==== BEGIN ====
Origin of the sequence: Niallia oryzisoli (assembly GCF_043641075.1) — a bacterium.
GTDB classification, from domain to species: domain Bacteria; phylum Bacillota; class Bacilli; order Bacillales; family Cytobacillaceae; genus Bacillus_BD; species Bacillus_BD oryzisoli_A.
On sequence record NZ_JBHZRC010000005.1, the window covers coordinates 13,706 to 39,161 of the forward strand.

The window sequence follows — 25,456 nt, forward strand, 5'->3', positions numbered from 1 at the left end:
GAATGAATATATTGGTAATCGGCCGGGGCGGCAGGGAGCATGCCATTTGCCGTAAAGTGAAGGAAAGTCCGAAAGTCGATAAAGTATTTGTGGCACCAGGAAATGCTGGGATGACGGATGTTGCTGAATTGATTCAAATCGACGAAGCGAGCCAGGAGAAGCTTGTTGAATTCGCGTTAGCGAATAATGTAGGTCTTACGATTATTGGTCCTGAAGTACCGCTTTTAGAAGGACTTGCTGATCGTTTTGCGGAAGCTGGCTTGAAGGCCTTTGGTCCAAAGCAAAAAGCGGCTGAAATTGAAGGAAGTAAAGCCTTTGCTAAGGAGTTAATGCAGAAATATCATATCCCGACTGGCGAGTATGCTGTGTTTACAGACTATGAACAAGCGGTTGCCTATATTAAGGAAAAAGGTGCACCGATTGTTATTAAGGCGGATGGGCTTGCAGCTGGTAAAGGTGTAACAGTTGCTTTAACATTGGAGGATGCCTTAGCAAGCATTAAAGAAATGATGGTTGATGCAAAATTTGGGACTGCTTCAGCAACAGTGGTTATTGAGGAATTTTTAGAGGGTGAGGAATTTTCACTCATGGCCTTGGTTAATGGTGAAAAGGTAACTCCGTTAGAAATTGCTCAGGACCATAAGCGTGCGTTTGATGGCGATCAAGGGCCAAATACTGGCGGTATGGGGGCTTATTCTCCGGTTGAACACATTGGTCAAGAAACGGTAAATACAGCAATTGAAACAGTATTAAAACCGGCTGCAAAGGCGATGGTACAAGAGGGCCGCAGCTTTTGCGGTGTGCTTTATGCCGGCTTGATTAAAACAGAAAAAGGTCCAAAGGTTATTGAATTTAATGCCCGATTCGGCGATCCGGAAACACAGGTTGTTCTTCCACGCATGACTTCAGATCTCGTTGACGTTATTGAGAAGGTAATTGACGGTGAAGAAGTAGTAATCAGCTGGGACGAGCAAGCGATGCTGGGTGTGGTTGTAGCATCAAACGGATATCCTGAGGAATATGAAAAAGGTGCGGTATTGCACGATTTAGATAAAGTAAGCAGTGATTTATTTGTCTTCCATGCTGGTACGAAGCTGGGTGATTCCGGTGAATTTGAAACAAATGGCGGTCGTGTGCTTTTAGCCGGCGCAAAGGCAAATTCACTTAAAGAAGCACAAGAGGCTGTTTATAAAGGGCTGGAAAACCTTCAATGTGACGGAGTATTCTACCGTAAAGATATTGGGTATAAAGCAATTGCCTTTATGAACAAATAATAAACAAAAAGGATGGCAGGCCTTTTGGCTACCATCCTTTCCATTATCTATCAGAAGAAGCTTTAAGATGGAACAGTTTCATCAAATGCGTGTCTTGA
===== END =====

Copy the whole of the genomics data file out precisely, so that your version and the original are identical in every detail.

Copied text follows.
Origin of the sequence: Niallia oryzisoli (assembly GCF_043641075.1) — a bacterium.
GTDB classification, from domain to species: domain Bacteria; phylum Bacillota; class Bacilli; order Bacillales; family Cytobacillaceae; genus Bacillus_BD; species Bacillus_BD oryzisoli_A.
On sequence record NZ_JBHZRC010000005.1, the window covers coordinates 13,706 to 39,161 of the forward strand.

The window sequence follows — 25,456 nt, forward strand, 5'->3', positions numbered from 1 at the left end:
GAATGAATATATTGGTAATCGGCCGGGGCGGCAGGGAGCATGCCATTTGCCGTAAAGTGAAGGAAAGTCCGAAAGTCGATAAAGTATTTGTGGCACCAGGAAATGCTGGGATGACGGATGTTGCTGAATTGATTCAAATCGACGAAGCGAGCCAGGAGAAGCTTGTTGAATTCGCGTTAGCGAATAATGTAGGTCTTACGATTATTGGTCCTGAAGTACCGCTTTTAGAAGGACTTGCTGATCGTTTTGCGGAAGCTGGCTTGAAGGCCTTTGGTCCAAAGCAAAAAGCGGCTGAAATTGAAGGAAGTAAAGCCTTTGCTAAGGAGTTAATGCAGAAATATCATATCCCGACTGGCGAGTATGCTGTGTTTACAGACTATGAACAAGCGGTTGCCTATATTAAGGAAAAAGGTGCACCGATTGTTATTAAGGCGGATGGGCTTGCAGCTGGTAAAGGTGTAACAGTTGCTTTAACATTGGAGGATGCCTTAGCAAGCATTAAAGAAATGATGGTTGATGCAAAATTTGGGACTGCTTCAGCAACAGTGGTTATTGAGGAATTTTTAGAGGGTGAGGAATTTTCACTCATGGCCTTGGTTAATGGTGAAAAGGTAACTCCGTTAGAAATTGCTCAGGACCATAAGCGTGCGTTTGATGGCGATCAAGGGCCAAATACTGGCGGTATGGGGGCTTATTCTCCGGTTGAACACATTGGTCAAGAAACGGTAAATACAGCAATTGAAACAGTATTAAAACCGGCTGCAAAGGCGATGGTACAAGAGGGCCGCAGCTTTTGCGGTGTGCTTTATGCCGGCTTGATTAAAACAGAAAAAGGTCCAAAGGTTATTGAATTTAATGCCCGATTCGGCGATCCGGAAACACAGGTTGTTCTTCCACGCATGACTTCAGATCTCGTTGACGTTATTGAGAAGGTAATTGACGGTGAAGAAGTAGTAATCAGCTGGGACGAGCAAGCGATGCTGGGTGTGGTTGTAGCATCAAACGGATATCCTGAGGAATATGAAAAAGGTGCGGTATTGCACGATTTAGATAAAGTAAGCAGTGATTTATTTGTCTTCCATGCTGGTACGAAGCTGGGTGATTCCGGTGAATTTGAAACAAATGGCGGTCGTGTGCTTTTAGCCGGCGCAAAGGCAAATTCACTTAAAGAAGCACAAGAGGCTGTTTATAAAGGGCTGGAAAACCTTCAATGTGACGGAGTATTCTACCGTAAAGATATTGGGTATAAAGCAATTGCCTTTATGAACAAATAATAAACAAAAAGGATGGCAGGCCTTTTGGCTACCATCCTTTCCATTATCTATCAGAAGAAGCTTTAAGATGGAACAGTTTCATCAAATGCGTGTCTTGA